The Curious Travellers project intends to publish the Irish Tour online, and hopes to have a ‘raw’ unedited text transcribed and available to read before long. My recent experience of introducing the tour at the Eighteenth Century Society of Ireland’s annual conference (Dublin, 2017) made it clear that there is a wealth of existing expertise upon which we could draw in order to put a little more flesh on the bones of this account. Pennant had letters of introduction to gentry houses the length and breadth of the island, many of them important estates undergoing mid-century improvements to their land, houses and gardens: he also visited coalmines and linen manufactures, barracks and harbours, churches and castles. Antiquities and natural phenomena are noted as points of interest, but it is clear that improvement was the main focus of this tour. In a letter to his aunt he compares the landscaping projects of the Annesleys of Castlewhellan to the efforts of Colonel Hugh Boyd at Ballycastle:
The country in these parts owes as much to this good man’s industry, as that about Mr Annesley’s (as mentioned in my last) will soon experience from the indefatigable pains of the latter. The difference consists only in this, Mr Annesley is improving his Land, and Mr Boyde is attempting to form a flourishing colliery and a secure Port. The former he has in some measure succeeded in; but the latter seems still in an uncertain state. A turbulent sea, and a destructive insect has done vast damage, a small grub scarce the 8th part of an inch in length having in five years space utterly destroyed part of the finest oake he had employed in his Pier.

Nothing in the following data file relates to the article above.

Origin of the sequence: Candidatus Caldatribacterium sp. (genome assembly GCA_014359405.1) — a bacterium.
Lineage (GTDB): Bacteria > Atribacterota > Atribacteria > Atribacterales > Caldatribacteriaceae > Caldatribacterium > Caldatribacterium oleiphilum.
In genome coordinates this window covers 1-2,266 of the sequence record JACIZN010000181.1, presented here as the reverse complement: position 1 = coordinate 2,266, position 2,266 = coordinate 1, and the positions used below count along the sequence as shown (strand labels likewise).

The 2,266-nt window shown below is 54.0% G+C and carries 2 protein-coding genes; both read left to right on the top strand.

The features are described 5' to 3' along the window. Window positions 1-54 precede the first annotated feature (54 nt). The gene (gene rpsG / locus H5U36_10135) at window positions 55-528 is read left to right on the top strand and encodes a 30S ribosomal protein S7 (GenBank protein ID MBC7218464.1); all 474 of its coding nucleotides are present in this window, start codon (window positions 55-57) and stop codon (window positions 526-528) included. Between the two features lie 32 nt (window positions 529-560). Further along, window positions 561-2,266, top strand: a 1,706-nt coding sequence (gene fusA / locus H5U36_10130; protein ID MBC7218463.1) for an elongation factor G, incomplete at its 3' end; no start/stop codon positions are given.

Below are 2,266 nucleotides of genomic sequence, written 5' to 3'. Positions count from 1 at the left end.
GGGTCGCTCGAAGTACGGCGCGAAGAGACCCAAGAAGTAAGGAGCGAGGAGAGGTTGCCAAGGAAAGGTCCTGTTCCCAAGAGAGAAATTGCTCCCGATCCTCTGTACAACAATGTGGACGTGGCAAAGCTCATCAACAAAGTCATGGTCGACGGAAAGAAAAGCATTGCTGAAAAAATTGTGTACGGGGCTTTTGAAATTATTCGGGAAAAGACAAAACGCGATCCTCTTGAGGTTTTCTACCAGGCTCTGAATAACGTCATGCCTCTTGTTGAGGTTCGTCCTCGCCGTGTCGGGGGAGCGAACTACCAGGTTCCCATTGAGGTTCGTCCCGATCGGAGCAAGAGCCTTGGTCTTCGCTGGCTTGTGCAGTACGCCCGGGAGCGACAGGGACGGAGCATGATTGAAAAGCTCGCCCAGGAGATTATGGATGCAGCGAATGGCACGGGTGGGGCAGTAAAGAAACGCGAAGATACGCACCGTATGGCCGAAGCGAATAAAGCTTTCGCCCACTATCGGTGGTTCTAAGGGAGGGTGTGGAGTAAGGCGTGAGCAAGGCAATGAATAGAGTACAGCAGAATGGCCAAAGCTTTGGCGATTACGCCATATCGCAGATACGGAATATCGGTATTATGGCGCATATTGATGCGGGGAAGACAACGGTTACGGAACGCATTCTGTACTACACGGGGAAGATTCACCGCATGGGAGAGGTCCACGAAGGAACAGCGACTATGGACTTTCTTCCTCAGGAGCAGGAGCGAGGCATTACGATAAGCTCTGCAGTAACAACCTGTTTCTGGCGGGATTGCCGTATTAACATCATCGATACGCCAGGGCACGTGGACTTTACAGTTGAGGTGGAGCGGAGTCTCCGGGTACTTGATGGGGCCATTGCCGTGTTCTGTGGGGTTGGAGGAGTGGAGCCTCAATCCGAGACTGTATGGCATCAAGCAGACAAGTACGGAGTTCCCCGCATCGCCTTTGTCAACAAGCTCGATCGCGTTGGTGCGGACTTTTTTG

One of the most significant encounters Pennant had was in Kerry, where he spent a week as the guest of Thomas Browne, fourth Viscount Kenmare, at his newly redesigned house in Killarney. Indeed, the arrival of one Thomas, born 1726, sometimes considered the ‘father of Cambrian Tourism’, at the home of another, born the same year, sometimes considered the ‘father of Irish Tourism’, is a thoroughly gratifying historical coincidence. Pennant would ‘Lye at Lord Kenmares’ for a whole week, riding out to see castles and walks, copper mines and plantations, visiting his lordship’s linen manufacture, witnessing an ‘Irish Papist funeral’ (a version of which would later resurface in the 1769 Tour in Scotland) and of course visiting the Lakes of Killarney. Here, as he told his aunt, he was treated to ‘the Beauties of the celebrated Lough Lene’: